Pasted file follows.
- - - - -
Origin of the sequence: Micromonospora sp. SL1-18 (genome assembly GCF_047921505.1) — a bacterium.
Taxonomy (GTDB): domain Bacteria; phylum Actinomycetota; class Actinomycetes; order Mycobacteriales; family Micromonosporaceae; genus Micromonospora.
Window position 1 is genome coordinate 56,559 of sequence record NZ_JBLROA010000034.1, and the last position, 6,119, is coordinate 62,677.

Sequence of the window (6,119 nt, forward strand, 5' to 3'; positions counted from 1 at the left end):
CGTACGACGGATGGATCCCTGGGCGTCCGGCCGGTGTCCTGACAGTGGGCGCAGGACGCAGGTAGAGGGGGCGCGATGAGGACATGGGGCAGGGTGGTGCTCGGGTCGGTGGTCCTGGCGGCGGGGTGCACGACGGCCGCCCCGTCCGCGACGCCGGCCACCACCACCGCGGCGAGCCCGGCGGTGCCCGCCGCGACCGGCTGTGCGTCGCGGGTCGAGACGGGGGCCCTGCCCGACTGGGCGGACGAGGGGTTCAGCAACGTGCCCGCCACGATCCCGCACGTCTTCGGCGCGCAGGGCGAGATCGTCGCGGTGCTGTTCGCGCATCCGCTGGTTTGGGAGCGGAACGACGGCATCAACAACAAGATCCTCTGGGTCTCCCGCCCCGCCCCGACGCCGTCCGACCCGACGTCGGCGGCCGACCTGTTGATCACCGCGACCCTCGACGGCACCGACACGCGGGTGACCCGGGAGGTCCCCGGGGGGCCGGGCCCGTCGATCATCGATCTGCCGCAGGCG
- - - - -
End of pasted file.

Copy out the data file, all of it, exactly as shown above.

Origin of the sequence: Micromonospora sp. SL1-18 (genome assembly GCF_047921505.1) — a bacterium.
Taxonomy (GTDB): domain Bacteria; phylum Actinomycetota; class Actinomycetes; order Mycobacteriales; family Micromonosporaceae; genus Micromonospora.
Window position 1 is genome coordinate 56,559 of sequence record NZ_JBLROA010000034.1, and the last position, 6,119, is coordinate 62,677.

Sequence of the window (6,119 nt, forward strand, 5' to 3'; positions counted from 1 at the left end):
CGTACGACGGATGGATCCCTGGGCGTCCGGCCGGTGTCCTGACAGTGGGCGCAGGACGCAGGTAGAGGGGGCGCGATGAGGACATGGGGCAGGGTGGTGCTCGGGTCGGTGGTCCTGGCGGCGGGGTGCACGACGGCCGCCCCGTCCGCGACGCCGGCCACCACCACCGCGGCGAGCCCGGCGGTGCCCGCCGCGACCGGCTGTGCGTCGCGGGTCGAGACGGGGGCCCTGCCCGACTGGGCGGACGAGGGGTTCAGCAACGTGCCCGCCACGATCCCGCACGTCTTCGGCGCGCAGGGCGAGATCGTCGCGGTGCTGTTCGCGCATCCGCTGGTTTGGGAGCGGAACGACGGCATCAACAACAAGATCCTCTGGGTCTCCCGCCCCGCCCCGACGCCGTCCGACCCGACGTCGGCGGCCGACCTGTTGATCACCGCGACCCTCGACGGCACCGACACGCGGGTGACCCGGGAGGTCCCCGGGGGGCCGGGCCCGTCGATCATCGATCTGCCGCAGGCG